Rabobank faces a 30% to 35% increase in risk-weighted assets as a result of the implementation of Basel III capital requirements but will not change its medium-term capital targets yet as EU regulators may still amend the proposed rules, according to CFO Bas Brouwers.
"The Basel proposals ... have to be approved and transferred into law by the European Commission, and there is still a possibility that they will make some amendments to the current proposal," he told analysts at a presentation of the Dutch lender's earnings for 2017. "We would appreciate if the level playing field can be restored because we think that for a bank with our risk profile the effect [of the new rules] is disproportional."
Brouwers also hopes that when the final rules are being adopted in the Netherlands, national supervisor DNB might consider amending the capital requirements it has imposed on Dutch banks due to the effect of the Basel rules.
Those rules, which were finalized at the end of 2017 and are often referred to as Basel IV, are aimed at standardizing the way banks assess the riskiness of their assets, forcing them to hold at least 72.5% of the capital against risky assets recommended by standard models. This so-called output floor will be gradually phased in between 2022 and 2027, and will have a significant impact on banks with large mortgage books and lower risk cover. Dutch and Nordic banks traditionally fall into that category because they hold a large number of mortgage loans, which they consider less risky than the Basel Committee for Banking Supervision does, as mortgage default rates in their countries have historically been lower than those in other European markets.
"Mortgages are of course one of the drivers for the higher RWAs," Brouwers said. "Another part is collateralized lending in our [agricultural] business because the collateral that we have [there] is not fully appreciated by the Basel proposals," he added, saying Rabobank would "also have to apply [output] floors for our internal-rating-based-approach models" in that segment.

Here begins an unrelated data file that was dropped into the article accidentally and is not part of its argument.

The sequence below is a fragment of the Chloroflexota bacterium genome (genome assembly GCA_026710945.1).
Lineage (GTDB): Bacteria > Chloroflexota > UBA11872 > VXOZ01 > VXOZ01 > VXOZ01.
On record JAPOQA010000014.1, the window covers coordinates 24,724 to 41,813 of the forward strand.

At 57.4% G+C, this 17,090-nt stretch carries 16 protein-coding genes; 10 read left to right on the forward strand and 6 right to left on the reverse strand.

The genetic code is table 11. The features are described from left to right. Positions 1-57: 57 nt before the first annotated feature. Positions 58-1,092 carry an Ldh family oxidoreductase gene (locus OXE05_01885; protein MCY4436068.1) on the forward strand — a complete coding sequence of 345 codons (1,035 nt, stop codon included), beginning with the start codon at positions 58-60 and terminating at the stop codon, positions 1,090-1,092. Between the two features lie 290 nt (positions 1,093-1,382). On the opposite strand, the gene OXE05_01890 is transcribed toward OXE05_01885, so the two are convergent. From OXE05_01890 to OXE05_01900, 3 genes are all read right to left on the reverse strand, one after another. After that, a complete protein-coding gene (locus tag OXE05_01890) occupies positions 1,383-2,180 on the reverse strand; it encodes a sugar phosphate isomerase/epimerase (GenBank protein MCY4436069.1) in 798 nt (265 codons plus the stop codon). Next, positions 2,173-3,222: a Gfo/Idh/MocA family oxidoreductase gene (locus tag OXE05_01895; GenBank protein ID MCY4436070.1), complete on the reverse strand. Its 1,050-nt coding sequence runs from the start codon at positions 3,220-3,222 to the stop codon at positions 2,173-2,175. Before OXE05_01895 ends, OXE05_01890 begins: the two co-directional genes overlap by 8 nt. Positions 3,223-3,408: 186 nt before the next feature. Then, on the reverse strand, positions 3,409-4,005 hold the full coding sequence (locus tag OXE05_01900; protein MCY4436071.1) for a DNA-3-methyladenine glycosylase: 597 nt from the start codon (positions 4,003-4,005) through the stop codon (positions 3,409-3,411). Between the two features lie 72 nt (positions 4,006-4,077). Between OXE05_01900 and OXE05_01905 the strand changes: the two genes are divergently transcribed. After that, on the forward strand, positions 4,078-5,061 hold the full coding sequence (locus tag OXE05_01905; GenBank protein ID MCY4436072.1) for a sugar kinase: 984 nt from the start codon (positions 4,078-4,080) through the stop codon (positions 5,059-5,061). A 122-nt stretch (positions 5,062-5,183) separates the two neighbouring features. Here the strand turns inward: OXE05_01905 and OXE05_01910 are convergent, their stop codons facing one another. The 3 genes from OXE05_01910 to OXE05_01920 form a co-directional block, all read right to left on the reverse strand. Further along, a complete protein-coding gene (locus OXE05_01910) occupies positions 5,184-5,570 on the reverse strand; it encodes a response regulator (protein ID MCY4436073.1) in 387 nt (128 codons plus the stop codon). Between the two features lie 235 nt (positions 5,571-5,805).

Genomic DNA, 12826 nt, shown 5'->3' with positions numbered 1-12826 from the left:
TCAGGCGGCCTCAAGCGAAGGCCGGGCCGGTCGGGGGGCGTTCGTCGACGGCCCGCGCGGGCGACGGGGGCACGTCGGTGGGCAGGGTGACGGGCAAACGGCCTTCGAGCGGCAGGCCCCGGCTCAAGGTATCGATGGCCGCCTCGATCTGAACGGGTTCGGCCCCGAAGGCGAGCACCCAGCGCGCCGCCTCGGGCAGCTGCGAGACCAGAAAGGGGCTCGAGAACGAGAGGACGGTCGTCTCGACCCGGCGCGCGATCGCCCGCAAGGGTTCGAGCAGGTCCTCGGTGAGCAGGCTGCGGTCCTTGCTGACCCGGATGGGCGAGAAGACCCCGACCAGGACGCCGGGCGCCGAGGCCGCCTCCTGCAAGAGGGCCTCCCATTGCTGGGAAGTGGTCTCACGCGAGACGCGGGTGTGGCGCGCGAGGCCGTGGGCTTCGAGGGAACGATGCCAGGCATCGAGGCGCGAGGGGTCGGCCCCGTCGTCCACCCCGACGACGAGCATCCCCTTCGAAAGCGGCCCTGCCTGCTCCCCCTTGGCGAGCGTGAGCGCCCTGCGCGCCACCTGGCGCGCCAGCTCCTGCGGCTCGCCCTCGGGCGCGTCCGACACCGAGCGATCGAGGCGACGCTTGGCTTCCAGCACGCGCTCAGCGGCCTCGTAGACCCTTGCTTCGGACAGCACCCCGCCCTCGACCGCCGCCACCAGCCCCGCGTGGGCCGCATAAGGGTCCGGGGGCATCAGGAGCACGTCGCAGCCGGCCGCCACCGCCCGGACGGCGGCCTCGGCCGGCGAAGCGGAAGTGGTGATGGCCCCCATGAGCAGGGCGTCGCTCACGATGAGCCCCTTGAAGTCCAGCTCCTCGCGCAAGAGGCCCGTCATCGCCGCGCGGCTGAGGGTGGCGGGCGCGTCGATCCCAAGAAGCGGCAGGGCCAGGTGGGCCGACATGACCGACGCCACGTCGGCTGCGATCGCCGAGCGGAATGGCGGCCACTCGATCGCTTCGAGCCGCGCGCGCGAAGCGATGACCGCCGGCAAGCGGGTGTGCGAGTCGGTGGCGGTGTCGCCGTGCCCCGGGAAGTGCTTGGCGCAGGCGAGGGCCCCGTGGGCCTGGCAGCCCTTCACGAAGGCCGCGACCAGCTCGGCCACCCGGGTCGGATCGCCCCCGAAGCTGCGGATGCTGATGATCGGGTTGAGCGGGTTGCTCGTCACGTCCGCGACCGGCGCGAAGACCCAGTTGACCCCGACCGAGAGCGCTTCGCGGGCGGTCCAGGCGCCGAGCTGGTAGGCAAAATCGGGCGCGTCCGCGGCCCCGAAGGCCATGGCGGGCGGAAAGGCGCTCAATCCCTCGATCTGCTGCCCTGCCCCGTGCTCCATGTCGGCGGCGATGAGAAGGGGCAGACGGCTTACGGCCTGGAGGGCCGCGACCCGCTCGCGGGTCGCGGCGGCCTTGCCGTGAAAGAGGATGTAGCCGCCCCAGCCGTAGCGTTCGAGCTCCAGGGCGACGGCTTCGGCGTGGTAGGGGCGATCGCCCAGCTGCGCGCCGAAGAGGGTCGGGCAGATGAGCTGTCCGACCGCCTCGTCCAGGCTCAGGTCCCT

Risk-weighted assets, or RWAs, play an important role in calculating a bank's common equity Tier 1 ratio, which is the key gauge for its capital strength.
Brouwers did not comment on the total impact of Basel III on Rabobank's capital, saying that to do so would be premature as the full application of the rules is still far away. But CEO Wiebe Draijer noted that Rabobank has been on a "strategic journey" to prepare for the impact of the rules over last three years and feels ready now.
"We have taken steps already, so we are quite confident that whatever the ultimate shape of Basel IV will take, we are well underway [in terms] of absorbing its consequences," he told analysts.
"Offsetting measures are something that we are doing for the last couple of years, both with funding relief and capital relief transactions," Brouwers explained. "We are currently looking into the different asset classes that we have on our balance sheet for repricing possibilities in the market. Another way to offset the impact is becoming more cost efficient."
Both Wiebe and Brouwers said Rabobank has no plans to revise the 14% CET1 target it has set for 2020.
"The target that we've set is based on Pillar I and Pillar II requirements plus a management buffer that we would like to keep," Brouwers said, adding that the target of 14% will remain until there is a change in either the capital requirements or the buffer. "If some of the elements change, we will revisit our target."
Rabobank's fully loaded CET1 ratio rose to 15.5% at the end of 2017 from 13.5% a year earlier.